As of April 21, New York had the largest number of reported cases in the United States, with at least 247,543 confirmed cases. As a result, Governor Cuomo issued an executive order requiring face masks to be worn in public. Masks or coverings do not protect someone from catching the disease, rather they prevent people who are already sick from spreading the disease. The order also requires businesses to supply their workers with masks.
The reason Covid-19 is dangerous is because of its rapid and uncontrolled spread. The best way to protect yourself is to avoid exposure and wash your hands properly and regularly. As Dr. Mikhail Varshavski says, “stay alert, not anxious.”
A General Timeline of the Disease:
The first cases of the novel coronavirus arose in early December, 2019 in Wuhan China.
On January 21, 2020, the first case was reported in the United States.
January 30th, the World Health Organization (WHO) Declared the novel coronavirus a “global health emergency.” This declaration opened access to money for research and sparked communications between countries regarding the disease.
Shortly after, Centers for Disease Control and Prevention (CDC) declared the novel coronavirus a “national health emergency,” which led to an increase in screening at airports, a decreased number of international flights, and limited the number of Chinese people who were not U.S. citizens, or directly related to a U.S. citizen, from entering the United States.
On February 11th, the CDC named the novel coronavirus Covid-19.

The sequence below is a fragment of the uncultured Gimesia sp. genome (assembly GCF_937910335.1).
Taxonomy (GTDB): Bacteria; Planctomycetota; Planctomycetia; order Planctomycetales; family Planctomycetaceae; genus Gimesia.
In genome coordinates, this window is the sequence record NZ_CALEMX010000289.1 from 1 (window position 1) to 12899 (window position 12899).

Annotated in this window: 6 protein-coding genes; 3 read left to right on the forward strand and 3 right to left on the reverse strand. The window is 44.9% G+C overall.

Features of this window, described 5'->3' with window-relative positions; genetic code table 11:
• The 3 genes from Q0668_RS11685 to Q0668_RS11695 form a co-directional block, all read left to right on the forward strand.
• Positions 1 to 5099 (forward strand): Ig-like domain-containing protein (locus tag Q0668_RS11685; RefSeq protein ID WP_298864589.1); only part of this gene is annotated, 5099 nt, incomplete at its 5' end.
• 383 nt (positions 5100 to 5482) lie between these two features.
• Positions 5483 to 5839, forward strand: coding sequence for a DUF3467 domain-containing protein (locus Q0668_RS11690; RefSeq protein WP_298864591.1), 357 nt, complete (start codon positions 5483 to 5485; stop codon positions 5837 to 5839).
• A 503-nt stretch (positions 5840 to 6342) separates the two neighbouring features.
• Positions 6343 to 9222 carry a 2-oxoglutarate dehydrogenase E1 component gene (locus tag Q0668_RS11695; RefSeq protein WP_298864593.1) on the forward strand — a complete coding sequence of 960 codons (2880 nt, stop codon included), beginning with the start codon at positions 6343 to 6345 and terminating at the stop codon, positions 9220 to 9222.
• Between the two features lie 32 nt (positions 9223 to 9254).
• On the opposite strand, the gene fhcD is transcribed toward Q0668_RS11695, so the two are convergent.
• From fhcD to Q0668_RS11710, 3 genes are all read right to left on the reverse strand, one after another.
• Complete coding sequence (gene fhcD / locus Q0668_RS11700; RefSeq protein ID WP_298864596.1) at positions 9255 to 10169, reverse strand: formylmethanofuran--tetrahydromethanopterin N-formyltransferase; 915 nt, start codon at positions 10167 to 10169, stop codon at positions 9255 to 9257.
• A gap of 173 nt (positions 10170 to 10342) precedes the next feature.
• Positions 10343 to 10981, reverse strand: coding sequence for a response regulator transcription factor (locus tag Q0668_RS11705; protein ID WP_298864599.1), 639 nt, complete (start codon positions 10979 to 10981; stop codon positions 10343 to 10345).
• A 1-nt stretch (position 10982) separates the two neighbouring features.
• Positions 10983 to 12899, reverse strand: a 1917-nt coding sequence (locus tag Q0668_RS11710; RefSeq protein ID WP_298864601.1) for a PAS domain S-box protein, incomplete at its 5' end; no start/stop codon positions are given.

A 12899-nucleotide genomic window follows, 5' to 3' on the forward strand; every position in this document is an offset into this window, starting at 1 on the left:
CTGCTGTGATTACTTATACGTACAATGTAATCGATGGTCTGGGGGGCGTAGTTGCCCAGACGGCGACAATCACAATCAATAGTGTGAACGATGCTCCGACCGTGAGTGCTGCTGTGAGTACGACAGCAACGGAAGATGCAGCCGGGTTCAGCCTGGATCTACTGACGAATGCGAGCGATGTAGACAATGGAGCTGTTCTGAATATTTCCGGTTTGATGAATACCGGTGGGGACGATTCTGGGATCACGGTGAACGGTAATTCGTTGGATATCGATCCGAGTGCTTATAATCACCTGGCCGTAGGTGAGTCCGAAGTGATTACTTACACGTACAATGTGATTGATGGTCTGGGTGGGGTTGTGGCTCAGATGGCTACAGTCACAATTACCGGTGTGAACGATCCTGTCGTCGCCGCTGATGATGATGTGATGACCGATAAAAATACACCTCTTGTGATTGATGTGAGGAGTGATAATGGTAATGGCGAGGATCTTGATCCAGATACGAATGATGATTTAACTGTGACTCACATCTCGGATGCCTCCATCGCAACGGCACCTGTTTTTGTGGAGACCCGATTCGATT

March 11th, WHO declared Covid-19 a pandemic.
Days afterward, President Donald Trump declared a “national emergency.” This opened up 50 billion dollars of disaster funds so they could be used to help fight the virus.
March 19th there were 4,152 confirmed cases and 34 deaths due to Covid-19 in New York.
March 20th the first case was confirmed in Columbia County.
April 6th, Governor Cuomo doubled the fine for violating social distancing rules to $1,000.
April 21, there were 247,543 confirmed cases and 14,347 deaths due to Covid-19 in New York.
As of 2:45 p.m. April 21, 2020 there were 111 confirmed cases of Covid-19 in Columbia County and 15 deaths.
"Columbia County Officials Report First Covid-19 Case." News10. News10, www.news10.com/news/columbia-county-officials-report-first-positive-covid-19-case/. Accessed 21 Mar. 2020.
Columbia County Public Information. "3/23 Covid-19 Update." Columbia County Department of Health, 23 Mar. 2020, www.columbiacountynyhealth.com/home/coronavirus-covid-19/. Accessed 23 Mar. 2020.
"Coronavirus Disease 2019." Centers for Disease Control and Prevention. CDC, www.cdc.gov/coronavirus/2019-ncov/prepare/transmission.html. Accessed 21 Mar. 2020.
Coronavirus.health.ny.gov. "Novel Coronavirus (Covid-19)." What You Need to Know.
"Coronavirus Truth." Youtube.com, uploaded by Dr. Mikhail Varshavski, 29 Jan. 2020, www.youtube.com/playlist?list=PLJRbJuI_csVDDJXtC8wm5UcVKV_CNP84j. Accessed 21 Mar. 2020.
Ebrahimian, Bethany Allen. "Timeline: The Early Days of China's Coronavirus and Coverup." Axios, 18 Mar. 2020, www.axios.com/timeline-the-early-days-of-chinas-coronavirus-outbreak-and-cover-up-ee65211a-afb6-4641-97b8-353718a5faab.html. Accessed 21 Mar. 2020.
Hicks, Kyle. "State of New York Leads US in Number of Covid-19 Cases." The Denver Chanel, www.thedenverchannel.com/news/national/coronavirus/state-of-new-york-leads-us-in-number-of-covid-19-cases-over-4-000-confirmed. Accessed 21 Mar. 2020.
Joseph, Andrew. "Disease Caused by the Coronavirus Officially Has a Name: Covid-19." Statnews.com, 11 Feb. 2020, www.statnews.com/2020/02/11/disease-caused-by-the-novel-coronavirus-has-name-covid-19/. Accessed 21 Mar. 2020.